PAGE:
After exercise in the tree-lined yard of the old gaol, I am returned to my cell, clutching a fallen twig of oak. Yellow eyes doesn’t seem to mind this simple addition to the contents of my room, and lets me keep it.
“They will fade and crumble soon,” he mutters, as though the judgment carries enough negative weight against the idea of keeping them. “You can sweep up your own bits when they do . . .”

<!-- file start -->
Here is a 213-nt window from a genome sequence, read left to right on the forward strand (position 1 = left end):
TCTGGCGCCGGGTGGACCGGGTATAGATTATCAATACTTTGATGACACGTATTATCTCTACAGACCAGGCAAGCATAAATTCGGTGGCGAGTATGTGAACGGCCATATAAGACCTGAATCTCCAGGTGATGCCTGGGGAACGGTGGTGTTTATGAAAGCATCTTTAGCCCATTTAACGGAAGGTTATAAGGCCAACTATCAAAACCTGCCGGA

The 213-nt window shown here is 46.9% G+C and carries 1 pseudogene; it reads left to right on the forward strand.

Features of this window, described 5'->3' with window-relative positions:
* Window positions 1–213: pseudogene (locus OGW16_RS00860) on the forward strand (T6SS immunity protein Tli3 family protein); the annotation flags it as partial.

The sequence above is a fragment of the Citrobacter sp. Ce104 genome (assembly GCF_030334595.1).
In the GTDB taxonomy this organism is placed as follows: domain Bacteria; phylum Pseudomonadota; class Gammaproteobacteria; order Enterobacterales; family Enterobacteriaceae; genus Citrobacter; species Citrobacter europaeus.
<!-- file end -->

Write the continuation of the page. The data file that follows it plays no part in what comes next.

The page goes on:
This simple exchange sums up our current relationship. His initial venom towards me, and relish at my incarceration within his ‘care’, is giving way to the beginning of what I perceive as a process of grinding down my soul. The reference to the certainty of the fading oak leaves being a case in point; the leaves will decay – this is inevitable, and Yellow Eye sees himself as an agent of the inevitable . . .
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